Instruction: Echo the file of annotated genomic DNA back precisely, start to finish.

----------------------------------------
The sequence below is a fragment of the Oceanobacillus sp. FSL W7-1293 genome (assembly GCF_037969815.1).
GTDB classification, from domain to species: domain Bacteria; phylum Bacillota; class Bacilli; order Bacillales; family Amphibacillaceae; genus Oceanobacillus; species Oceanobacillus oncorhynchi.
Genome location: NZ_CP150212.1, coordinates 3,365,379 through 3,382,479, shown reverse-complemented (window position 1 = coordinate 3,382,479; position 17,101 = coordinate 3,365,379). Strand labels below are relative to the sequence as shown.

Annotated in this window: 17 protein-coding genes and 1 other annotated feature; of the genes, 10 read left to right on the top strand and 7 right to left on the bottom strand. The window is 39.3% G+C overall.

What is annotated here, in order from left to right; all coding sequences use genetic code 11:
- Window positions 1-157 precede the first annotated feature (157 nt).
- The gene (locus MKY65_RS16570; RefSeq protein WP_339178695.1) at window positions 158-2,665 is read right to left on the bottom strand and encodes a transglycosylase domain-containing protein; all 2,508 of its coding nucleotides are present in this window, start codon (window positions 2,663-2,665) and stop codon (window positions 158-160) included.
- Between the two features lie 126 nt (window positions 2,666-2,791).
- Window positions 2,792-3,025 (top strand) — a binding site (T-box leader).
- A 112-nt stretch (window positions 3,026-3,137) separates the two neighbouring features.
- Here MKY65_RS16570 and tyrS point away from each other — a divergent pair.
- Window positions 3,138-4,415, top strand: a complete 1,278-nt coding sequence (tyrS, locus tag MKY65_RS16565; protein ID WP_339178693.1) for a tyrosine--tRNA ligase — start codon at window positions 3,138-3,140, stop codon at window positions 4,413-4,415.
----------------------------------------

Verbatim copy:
The sequence below is a fragment of the Oceanobacillus sp. FSL W7-1293 genome (assembly GCF_037969815.1).
GTDB classification, from domain to species: domain Bacteria; phylum Bacillota; class Bacilli; order Bacillales; family Amphibacillaceae; genus Oceanobacillus; species Oceanobacillus oncorhynchi.
Genome location: NZ_CP150212.1, coordinates 3,365,379 through 3,382,479, shown reverse-complemented (window position 1 = coordinate 3,382,479; position 17,101 = coordinate 3,365,379). Strand labels below are relative to the sequence as shown.

Annotated in this window: 17 protein-coding genes and 1 other annotated feature; of the genes, 10 read left to right on the top strand and 7 right to left on the bottom strand. The window is 39.3% G+C overall.

What is annotated here, in order from left to right; all coding sequences use genetic code 11:
- Window positions 1-157 precede the first annotated feature (157 nt).
- The gene (locus MKY65_RS16570; RefSeq protein WP_339178695.1) at window positions 158-2,665 is read right to left on the bottom strand and encodes a transglycosylase domain-containing protein; all 2,508 of its coding nucleotides are present in this window, start codon (window positions 2,663-2,665) and stop codon (window positions 158-160) included.
- Between the two features lie 126 nt (window positions 2,666-2,791).
- Window positions 2,792-3,025 (top strand) — a binding site (T-box leader).
- A 112-nt stretch (window positions 3,026-3,137) separates the two neighbouring features.
- Here MKY65_RS16570 and tyrS point away from each other — a divergent pair.
- Window positions 3,138-4,415, top strand: a complete 1,278-nt coding sequence (tyrS, locus tag MKY65_RS16565; protein ID WP_339178693.1) for a tyrosine--tRNA ligase — start codon at window positions 3,138-3,140, stop codon at window positions 4,413-4,415.